DBA is the acronym for “doing business as.” Completing a DBA filing is necessary if you plan to operate your business under a name other than your personal name or the legal name of a business entity (such as a corporation or limited liability company) filed with the Secretary of State with its organizational documents. Certain jurisdictions use the terms fictitious business name, trade name or assumed name rather than DBA. Once a DBA filing has been completed for your business, you may open bank accounts and legally conduct business under that fictitious business name. In Massachusetts, DBA filings are known as business certificates and are completed with the clerk of the city or town where the business is situated. A properly filed certificate will be in force and effect for a four year period in Massachusetts. Upon its expiration a renewal certificate must be filed. Statutory certificate filing requirements can be found at MGL 110, Section 5: Business Certificates (DBA)
In the case of a corporation, limited liability company or other business entity organized under state law, the legal name of the business enterprise is the name set forth in the organizational documents filed with the Secretary of State. Conducting business and opening a bank account under any name other than the legal business name of the business entity is only permitted after completing a DBA filing.
Name recognition is critical to the success of a business enterprise. Many entrepreneurs select a name other than their given name to establish a recognizable brand by which to identify products offered for sale or services provided. In order to receive money or hold a business bank account under a business name an entrepreneur operating as a sole proprietor must have completed a DBA filing. A DBA filing is not required if the entrepreneur operates his or her business under the umbrella of a business entity such as a corporation or limited liability company. However, a DBA filing is required if the entrepreneur elects to conduct the business of the organization under name other than the one included in the organizational documents of the corporation, limited liability company or other entity filed with the Secretary of State.
In the case of business organizations such as corporations and limited liability companies, the purpose of the DBA filing is to inform the public of the company’s legal name and provide the an easy avenue through which to access business information which is on file with the Secretary of State. With respect to sole proprietorships and general partnerships, a DBA filing provides the public with each entrepreneur’s real name and mailing address.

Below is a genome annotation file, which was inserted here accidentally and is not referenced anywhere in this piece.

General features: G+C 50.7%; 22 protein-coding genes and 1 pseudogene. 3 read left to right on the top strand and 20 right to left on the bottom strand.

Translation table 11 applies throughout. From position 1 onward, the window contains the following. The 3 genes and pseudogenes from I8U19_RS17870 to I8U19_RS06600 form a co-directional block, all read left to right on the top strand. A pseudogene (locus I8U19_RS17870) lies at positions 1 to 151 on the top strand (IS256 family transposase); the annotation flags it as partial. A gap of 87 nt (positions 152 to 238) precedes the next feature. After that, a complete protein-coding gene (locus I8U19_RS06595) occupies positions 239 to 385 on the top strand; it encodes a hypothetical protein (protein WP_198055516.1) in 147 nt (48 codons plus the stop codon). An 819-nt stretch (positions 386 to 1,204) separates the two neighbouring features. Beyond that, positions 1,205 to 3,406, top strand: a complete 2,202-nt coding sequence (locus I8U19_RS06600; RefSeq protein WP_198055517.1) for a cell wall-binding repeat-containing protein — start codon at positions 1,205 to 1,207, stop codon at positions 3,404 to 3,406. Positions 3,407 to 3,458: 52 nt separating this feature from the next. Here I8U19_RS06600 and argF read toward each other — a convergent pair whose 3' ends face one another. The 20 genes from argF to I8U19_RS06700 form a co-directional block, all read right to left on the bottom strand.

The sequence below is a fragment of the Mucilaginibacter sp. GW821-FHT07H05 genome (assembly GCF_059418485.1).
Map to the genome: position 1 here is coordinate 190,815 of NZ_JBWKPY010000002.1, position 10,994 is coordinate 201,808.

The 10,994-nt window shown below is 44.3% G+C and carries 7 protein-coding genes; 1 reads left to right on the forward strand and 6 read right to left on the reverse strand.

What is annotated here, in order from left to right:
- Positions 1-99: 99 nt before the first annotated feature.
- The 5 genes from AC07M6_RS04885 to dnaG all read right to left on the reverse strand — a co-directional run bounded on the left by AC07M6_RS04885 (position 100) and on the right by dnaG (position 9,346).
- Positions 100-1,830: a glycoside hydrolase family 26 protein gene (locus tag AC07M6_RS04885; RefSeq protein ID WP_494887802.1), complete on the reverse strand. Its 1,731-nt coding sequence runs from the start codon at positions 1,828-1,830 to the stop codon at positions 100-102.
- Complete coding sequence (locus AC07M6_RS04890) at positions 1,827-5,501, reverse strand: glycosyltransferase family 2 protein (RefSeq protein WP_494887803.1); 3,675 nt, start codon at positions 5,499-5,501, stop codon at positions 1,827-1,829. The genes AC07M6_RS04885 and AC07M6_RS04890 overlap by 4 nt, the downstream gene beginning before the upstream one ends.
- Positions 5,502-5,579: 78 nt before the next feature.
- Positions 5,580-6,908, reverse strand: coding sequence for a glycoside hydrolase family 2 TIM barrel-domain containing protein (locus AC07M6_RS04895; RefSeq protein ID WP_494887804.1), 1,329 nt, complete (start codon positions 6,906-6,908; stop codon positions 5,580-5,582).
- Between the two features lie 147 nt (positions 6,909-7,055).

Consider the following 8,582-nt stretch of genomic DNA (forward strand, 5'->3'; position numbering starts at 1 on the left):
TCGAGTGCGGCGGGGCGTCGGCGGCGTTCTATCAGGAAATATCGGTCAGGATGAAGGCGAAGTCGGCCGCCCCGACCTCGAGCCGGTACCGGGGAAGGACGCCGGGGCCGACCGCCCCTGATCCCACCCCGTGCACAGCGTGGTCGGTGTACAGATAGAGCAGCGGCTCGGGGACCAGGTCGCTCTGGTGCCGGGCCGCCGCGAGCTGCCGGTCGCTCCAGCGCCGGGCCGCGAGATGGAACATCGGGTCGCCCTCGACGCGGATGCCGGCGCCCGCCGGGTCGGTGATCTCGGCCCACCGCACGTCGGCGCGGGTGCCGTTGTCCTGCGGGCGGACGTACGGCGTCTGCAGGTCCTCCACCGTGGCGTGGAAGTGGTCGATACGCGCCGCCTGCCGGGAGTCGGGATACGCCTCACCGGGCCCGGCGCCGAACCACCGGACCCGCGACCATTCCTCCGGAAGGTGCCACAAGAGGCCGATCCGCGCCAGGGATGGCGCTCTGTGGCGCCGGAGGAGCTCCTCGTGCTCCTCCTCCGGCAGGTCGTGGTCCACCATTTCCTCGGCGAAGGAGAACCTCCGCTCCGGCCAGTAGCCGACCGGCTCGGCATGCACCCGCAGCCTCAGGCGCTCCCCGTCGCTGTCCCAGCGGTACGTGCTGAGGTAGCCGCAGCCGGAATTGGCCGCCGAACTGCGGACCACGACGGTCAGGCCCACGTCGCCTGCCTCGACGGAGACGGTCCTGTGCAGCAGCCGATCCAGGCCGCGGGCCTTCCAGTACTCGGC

Other than branding the business enterprise, the most significant attribute of completing a DBA filing is the ability for a sole proprietorship to open a business bank account and collect money using a name other than his or her personal name. Generally, more than one business can operate under the same fictitious business name. There are no protections or exclusivity offered by operating solely under a “doing business as” name. When completing your DBA filing, you may discover that a corporation, limited liability company, sole proprietorship or other business organization is using an identical or a similar business name to the one you propose to use. You may want to consider organizing a business entity such as a corporation or limited liability company and seeking out trademark protections to better safe-guard your brand if you find it critical to the success of your business model.
A DBA filing must generally be completed prior to the use of the fictitious business name in any business activity. Some jurisdictions require that the filing be completed within thirty to forty days of the business’ initial transaction. A number of states require the DBA filing be published in a local newspaper and the filing of proof of such publication with the appropriate government office.
A DBA name is not permitted to contain any word or corporate ending implying it is anything other than a DBA. This true unless the DBA filed being completed in on behalf of a corporation, limited liability company or other business entity created through registration with the Secretary of State. For example, if Adam Smith operates a sole proprietorship under “Atom Electric” he cannot complete a DBA filing as “Atom Electric Incorporated.” The use a corporate or other business entity ending requires the organization of such an entity with the Secretary of State.
When you are starting a small business, you may want to minimize costs and keep the process simple. Operating as a sole proprietor or general partnership and completing a DBA filing helps you achieve these goals. However, the biggest disadvantage of operating as a DBA is that you have none of the limited liability protections offered by the corporate and limited liability company models. You will be personally liable for the each and every debt of your business. Read more about corporations and limited liability companies by clicking on the appropriate term.